I kept an eye on my watch, kept an eye out for someone running out and yelling IN-COMING! I kept the news on but they were pretty much useless at tracking the tsunami in this part of the world. Oh, CNN had a 30 second watch on Hawaii but nothing about their southern neighbour.
But, thankfully, at 10:49, no big sucking back of the sea, no rising of the ocean like a great fist, no surge and counter surge. The threat had passed.
I thought I would have been pretty safe up high on the 18th floor. But man, all those people down below, not so much.
Still, great that nothing happened. I celebrated by going down and having a beer at 12 - after I was sure nothing was going to happen. I generally don’t drink at all before noon, hell before 6, simply because it makes me sleepy. Middle-age, eh?
Truth is it doesn’t make me sleep as much as it makes me mellow. Too mellow to write or get things done or even want to write or get things done. But I guess, here in sunny Mazatlan, perhaps wanting to do things was a bit over-rated. So I gave in to the evil spirits and spent the rest of the afternoon reading. That’s it. No writing. No great adventures. Nada.
Boring, yes? Sorry about that. A good story would be leading towards a final great event. I don’t think that’s going to be the case here. The big event was the zip line.
Or was it? Margot would always point out that not every story had to have great battles or gunfire or zipping through trees. Maybe it’s more about that I can go down and do supper alone every night. Even tonight when all my instincts wanted me to stay in the room and avoid the empty chair and table-for-one crap. Maybe it’s about trying to find a way to live when half of your soul is gone. Maybe it’s regaining faith in something. A purpose.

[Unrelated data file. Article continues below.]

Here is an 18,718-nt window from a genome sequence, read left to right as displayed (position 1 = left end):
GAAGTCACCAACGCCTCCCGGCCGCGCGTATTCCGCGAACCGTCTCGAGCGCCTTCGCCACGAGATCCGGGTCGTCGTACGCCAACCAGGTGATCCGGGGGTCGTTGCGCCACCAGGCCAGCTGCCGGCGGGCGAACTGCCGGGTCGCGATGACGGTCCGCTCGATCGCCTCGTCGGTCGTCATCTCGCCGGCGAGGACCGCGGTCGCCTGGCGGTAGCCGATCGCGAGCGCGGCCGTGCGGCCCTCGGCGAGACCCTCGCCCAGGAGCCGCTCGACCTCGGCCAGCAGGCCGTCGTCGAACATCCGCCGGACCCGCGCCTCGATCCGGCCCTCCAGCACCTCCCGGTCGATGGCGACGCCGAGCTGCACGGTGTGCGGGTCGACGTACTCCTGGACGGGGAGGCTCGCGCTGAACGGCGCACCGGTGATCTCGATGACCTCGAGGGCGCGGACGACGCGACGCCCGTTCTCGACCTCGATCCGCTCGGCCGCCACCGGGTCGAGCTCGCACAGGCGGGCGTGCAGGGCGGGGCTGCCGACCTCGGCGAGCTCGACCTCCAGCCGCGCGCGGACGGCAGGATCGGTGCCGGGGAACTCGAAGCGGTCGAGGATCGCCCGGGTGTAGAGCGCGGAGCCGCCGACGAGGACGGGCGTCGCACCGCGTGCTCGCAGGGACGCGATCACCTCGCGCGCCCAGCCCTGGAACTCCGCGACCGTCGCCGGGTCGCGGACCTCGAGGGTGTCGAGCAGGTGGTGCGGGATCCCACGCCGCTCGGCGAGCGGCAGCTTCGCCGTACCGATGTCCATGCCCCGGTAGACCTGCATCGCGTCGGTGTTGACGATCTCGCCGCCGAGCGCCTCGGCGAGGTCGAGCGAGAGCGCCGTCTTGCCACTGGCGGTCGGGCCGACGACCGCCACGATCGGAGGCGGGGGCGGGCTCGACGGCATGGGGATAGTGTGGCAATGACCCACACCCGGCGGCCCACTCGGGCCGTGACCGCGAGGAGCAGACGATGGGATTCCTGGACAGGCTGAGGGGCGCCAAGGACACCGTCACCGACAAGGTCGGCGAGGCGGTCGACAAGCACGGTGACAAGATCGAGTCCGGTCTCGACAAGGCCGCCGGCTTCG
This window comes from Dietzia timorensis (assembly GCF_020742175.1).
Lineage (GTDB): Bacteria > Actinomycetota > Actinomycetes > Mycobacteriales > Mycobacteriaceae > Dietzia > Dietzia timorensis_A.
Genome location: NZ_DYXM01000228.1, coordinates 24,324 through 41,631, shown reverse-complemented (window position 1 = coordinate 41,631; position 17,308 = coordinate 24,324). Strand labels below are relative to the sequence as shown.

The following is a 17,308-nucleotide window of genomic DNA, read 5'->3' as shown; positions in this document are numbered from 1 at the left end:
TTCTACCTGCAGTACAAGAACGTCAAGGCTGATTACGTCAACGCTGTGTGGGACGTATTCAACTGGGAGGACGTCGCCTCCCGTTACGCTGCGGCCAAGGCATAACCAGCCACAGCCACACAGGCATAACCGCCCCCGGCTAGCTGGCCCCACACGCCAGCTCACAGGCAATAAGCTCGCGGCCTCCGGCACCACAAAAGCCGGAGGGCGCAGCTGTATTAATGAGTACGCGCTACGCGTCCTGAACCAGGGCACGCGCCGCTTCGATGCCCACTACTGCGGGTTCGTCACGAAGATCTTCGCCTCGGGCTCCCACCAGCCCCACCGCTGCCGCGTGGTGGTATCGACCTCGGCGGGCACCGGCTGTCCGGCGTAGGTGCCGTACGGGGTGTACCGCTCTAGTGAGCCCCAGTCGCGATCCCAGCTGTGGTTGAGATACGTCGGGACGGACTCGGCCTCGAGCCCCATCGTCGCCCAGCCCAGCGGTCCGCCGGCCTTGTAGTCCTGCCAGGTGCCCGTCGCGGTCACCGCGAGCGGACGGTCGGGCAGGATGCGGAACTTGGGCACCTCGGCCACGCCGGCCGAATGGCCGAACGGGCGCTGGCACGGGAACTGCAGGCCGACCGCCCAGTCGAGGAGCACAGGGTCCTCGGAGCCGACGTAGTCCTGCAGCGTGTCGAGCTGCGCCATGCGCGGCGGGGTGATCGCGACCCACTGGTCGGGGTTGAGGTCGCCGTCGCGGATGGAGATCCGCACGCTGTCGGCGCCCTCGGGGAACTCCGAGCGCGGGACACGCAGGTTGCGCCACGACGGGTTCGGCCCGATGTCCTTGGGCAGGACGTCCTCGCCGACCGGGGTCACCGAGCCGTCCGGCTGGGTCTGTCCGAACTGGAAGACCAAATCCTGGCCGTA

Not sure I’ve managed to do any of those things, though. Not sure I even feel any better than when I left. A bit more burned on the knees perhaps. But better, sure doesn’t feel like it.
However, tomorrow is another day.
At the very least, I have to find a way to see the game, US vs Canada.
(the picture is the tsunami... or at least what hit us.)
Saturday, February 27, 2010
Feb 26th adventures
The little maids thought they had me today. When I got up, late and sore from horseback riding and ziplining, they had soaked the entire floor from my door to the elevator. Ah, clever but I am clever too and saw the sheen on the floor and gingerly walked to the elevator and didn’t fall. But they weren’t done yet. So clever were they that they knew where I would go, coffee, and had sabotaged the floor there as well.
Ha! I saw the slippery sign and walked with care. They would not get me, those little she-devils. No they wouldn’t.
Even though I got up at 8, I was still sleepy. Last night there was a huge fight that sounded like it was outside my door. Yelling and screaming and stomping. Not revelry, there is always plenty of that, but a good old fashioned couple’s fight. Ugly and loud. Last thing I really needed.
So, in the morning, got my coffee and started to work on catching up on the blog. Feeling not as overcome today as yesterday so I hoped it would be a good day for writing and reading. Nothing else planned.
After catching up, I went to sit in the sun. Without anything else to write about, I thought I would explain my beach experience.
I come from my room with towel under my arm, a book in my hand, sunglasses covering my eyes and I smell vaguely of suntan lotion. I go to the beach, pull out a chair to better take advantage of the sun and set myself up. Shoes off. Shirt off. lay back.
I dip my hand in the sand. The sand is very fine. It is sand colored and twinkles in the sun. It sticks to everything. It gets into everything. Sand is not my friend. I avoid the sand by lying on a lounge chair. I take my hand out of the sand (and spend the next 20 min getting every grain out of my knuckle wrinkles.)
My favourite place is not far from the volleyball sand-court and even closer to a little self-serve drink station they have set up. Not many people hang around my area, most of them are in the pool on the other side of the beach, drinking or splashing or just sunning.